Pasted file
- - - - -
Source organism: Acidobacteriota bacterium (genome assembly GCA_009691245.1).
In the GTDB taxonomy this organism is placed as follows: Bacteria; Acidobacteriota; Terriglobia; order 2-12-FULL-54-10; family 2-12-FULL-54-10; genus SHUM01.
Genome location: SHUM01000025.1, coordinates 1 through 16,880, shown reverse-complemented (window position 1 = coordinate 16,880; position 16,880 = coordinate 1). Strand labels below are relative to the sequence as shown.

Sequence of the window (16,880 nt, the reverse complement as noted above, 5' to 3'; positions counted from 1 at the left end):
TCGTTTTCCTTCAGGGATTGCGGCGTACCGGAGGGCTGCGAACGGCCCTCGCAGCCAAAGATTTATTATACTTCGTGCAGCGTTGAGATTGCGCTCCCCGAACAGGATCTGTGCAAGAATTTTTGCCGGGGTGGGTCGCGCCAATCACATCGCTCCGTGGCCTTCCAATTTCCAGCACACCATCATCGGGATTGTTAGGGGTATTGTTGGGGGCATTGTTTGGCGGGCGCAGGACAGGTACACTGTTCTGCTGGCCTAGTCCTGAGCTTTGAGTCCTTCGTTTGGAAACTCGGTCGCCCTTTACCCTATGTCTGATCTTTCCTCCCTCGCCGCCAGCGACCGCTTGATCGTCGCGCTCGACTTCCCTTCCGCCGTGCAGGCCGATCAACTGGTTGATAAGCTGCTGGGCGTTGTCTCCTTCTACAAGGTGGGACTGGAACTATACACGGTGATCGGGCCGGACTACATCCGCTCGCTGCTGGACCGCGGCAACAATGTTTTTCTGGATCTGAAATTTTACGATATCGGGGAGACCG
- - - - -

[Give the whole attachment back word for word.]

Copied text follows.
Source organism: Acidobacteriota bacterium (genome assembly GCA_009691245.1).
In the GTDB taxonomy this organism is placed as follows: Bacteria; Acidobacteriota; Terriglobia; order 2-12-FULL-54-10; family 2-12-FULL-54-10; genus SHUM01.
Genome location: SHUM01000025.1, coordinates 1 through 16,880, shown reverse-complemented (window position 1 = coordinate 16,880; position 16,880 = coordinate 1). Strand labels below are relative to the sequence as shown.

Sequence of the window (16,880 nt, the reverse complement as noted above, 5' to 3'; positions counted from 1 at the left end):
TCGTTTTCCTTCAGGGATTGCGGCGTACCGGAGGGCTGCGAACGGCCCTCGCAGCCAAAGATTTATTATACTTCGTGCAGCGTTGAGATTGCGCTCCCCGAACAGGATCTGTGCAAGAATTTTTGCCGGGGTGGGTCGCGCCAATCACATCGCTCCGTGGCCTTCCAATTTCCAGCACACCATCATCGGGATTGTTAGGGGTATTGTTGGGGGCATTGTTTGGCGGGCGCAGGACAGGTACACTGTTCTGCTGGCCTAGTCCTGAGCTTTGAGTCCTTCGTTTGGAAACTCGGTCGCCCTTTACCCTATGTCTGATCTTTCCTCCCTCGCCGCCAGCGACCGCTTGATCGTCGCGCTCGACTTCCCTTCCGCCGTGCAGGCCGATCAACTGGTTGATAAGCTGCTGGGCGTTGTCTCCTTCTACAAGGTGGGACTGGAACTATACACGGTGATCGGGCCGGACTACATCCGCTCGCTGCTGGACCGCGGCAACAATGTTTTTCTGGATCTGAAATTTTACGATATCGGGGAGACCG